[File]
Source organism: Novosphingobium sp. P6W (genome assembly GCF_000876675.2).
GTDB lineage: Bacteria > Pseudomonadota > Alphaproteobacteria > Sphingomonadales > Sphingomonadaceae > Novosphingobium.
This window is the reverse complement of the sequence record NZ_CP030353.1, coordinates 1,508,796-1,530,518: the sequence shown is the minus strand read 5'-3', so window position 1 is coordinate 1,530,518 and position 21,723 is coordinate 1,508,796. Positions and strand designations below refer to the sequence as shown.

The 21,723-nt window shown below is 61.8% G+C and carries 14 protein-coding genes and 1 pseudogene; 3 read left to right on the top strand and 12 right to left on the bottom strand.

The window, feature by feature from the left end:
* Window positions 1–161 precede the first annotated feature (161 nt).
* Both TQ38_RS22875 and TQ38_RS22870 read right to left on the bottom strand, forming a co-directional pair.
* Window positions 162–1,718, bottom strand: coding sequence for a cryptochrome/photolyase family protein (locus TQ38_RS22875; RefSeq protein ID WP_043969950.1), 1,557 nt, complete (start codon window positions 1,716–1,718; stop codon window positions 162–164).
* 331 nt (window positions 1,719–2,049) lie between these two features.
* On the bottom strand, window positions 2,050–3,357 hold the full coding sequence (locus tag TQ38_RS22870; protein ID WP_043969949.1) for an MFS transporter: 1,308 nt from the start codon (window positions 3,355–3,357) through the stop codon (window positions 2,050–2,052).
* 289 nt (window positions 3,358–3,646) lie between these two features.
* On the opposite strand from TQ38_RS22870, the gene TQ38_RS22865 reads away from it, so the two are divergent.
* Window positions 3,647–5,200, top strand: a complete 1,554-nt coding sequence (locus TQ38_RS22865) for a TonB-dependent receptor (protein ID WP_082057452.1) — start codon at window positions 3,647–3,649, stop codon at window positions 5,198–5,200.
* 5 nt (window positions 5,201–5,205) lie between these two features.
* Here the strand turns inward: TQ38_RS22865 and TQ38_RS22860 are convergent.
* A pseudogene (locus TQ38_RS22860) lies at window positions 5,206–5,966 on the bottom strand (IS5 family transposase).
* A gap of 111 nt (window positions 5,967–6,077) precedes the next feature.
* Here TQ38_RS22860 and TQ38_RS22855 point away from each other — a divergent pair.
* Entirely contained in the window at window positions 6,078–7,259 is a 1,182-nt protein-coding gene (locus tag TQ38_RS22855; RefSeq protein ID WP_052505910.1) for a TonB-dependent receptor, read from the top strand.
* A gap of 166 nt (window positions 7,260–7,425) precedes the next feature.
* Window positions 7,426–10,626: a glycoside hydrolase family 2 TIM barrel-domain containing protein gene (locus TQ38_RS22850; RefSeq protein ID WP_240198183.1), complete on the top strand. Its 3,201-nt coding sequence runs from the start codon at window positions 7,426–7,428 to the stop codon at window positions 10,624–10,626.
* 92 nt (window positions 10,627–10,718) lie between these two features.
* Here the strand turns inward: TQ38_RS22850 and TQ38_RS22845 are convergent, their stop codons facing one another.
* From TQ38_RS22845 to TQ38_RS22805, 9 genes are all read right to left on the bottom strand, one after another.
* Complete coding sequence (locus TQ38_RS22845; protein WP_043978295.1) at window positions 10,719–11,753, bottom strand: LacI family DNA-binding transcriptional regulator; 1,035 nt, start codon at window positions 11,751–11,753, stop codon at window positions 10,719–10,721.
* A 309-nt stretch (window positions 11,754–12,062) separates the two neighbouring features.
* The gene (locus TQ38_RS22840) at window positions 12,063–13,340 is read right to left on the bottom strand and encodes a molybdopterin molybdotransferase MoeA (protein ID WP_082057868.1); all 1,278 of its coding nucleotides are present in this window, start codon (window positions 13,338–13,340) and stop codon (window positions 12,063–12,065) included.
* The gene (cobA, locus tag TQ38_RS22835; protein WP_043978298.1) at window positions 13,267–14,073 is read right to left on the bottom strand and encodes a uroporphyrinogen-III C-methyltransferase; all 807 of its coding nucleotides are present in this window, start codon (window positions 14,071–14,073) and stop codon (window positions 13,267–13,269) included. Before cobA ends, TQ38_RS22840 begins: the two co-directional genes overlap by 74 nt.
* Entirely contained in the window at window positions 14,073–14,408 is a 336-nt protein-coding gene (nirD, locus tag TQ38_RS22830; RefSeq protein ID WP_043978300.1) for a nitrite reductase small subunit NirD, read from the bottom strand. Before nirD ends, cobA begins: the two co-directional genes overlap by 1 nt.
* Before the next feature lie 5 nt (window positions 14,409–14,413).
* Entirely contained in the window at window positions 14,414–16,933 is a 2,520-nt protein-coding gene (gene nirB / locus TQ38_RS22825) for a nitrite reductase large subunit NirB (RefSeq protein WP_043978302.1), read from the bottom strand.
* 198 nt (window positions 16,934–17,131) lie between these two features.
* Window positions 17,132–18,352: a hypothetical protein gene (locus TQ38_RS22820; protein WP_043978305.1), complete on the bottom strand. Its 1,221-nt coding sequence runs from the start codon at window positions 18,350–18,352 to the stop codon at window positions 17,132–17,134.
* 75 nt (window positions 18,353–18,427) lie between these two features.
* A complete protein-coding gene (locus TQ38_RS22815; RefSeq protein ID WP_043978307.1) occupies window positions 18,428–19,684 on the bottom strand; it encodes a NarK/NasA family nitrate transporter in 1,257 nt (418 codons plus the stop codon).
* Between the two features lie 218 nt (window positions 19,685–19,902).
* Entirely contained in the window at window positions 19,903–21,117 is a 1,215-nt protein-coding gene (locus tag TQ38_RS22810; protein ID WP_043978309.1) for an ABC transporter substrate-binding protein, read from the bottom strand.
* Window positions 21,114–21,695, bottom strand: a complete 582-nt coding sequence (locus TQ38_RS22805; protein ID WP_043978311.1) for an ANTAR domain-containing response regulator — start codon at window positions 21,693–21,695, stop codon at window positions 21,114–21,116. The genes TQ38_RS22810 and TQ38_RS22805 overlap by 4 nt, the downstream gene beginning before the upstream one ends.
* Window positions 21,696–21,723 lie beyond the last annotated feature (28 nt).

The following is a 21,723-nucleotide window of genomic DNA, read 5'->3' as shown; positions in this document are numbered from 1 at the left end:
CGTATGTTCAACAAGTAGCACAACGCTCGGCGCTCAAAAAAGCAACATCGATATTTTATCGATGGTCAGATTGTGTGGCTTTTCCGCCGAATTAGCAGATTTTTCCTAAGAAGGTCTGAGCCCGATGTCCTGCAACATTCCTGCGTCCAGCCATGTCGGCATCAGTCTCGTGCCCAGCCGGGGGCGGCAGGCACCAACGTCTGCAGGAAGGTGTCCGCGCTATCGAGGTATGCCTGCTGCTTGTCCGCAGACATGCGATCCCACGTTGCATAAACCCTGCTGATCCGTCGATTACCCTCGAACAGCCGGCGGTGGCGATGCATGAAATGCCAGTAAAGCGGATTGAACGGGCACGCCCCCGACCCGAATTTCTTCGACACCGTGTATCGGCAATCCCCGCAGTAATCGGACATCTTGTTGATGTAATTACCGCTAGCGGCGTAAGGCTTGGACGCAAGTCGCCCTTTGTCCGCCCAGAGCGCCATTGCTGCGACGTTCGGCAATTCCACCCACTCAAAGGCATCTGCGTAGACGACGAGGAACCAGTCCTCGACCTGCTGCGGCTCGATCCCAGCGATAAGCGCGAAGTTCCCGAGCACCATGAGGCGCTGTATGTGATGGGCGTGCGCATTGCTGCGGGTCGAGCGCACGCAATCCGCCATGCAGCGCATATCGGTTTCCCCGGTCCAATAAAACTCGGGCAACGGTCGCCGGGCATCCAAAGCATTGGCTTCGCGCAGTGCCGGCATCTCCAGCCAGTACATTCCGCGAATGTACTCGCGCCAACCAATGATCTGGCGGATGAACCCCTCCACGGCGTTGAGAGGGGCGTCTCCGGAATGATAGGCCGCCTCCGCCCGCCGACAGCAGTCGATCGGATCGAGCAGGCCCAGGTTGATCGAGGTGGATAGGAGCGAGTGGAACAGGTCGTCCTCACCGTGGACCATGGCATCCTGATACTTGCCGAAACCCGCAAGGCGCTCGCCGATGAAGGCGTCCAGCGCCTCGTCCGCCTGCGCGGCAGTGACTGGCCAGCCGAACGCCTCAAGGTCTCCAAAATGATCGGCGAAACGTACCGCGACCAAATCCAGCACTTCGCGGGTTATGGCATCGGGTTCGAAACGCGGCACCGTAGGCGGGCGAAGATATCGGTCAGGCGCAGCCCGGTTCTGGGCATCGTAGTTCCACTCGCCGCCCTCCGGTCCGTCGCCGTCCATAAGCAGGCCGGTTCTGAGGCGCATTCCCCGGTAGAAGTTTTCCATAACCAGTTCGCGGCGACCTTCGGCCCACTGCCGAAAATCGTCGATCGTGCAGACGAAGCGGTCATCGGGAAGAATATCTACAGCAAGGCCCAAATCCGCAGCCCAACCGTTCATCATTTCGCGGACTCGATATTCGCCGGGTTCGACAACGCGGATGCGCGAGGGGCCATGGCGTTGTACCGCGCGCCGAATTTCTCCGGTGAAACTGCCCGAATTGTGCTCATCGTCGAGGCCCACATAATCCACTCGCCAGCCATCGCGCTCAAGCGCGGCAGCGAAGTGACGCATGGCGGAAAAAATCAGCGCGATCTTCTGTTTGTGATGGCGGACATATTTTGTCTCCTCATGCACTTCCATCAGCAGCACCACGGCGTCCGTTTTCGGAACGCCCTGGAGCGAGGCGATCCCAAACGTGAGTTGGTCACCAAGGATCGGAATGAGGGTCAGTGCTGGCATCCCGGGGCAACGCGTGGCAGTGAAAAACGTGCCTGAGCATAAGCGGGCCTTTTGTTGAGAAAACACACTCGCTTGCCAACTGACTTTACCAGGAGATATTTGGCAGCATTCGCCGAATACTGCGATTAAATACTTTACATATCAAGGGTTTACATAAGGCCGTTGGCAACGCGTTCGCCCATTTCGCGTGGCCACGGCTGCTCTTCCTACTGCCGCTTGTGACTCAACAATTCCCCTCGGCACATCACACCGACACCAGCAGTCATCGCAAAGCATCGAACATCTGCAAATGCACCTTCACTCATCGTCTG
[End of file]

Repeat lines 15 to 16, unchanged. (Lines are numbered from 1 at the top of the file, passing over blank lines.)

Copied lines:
* Here the strand turns inward: TQ38_RS22865 and TQ38_RS22860 are convergent.
* A pseudogene (locus TQ38_RS22860) lies at window positions 5,206–5,966 on the bottom strand (IS5 family transposase).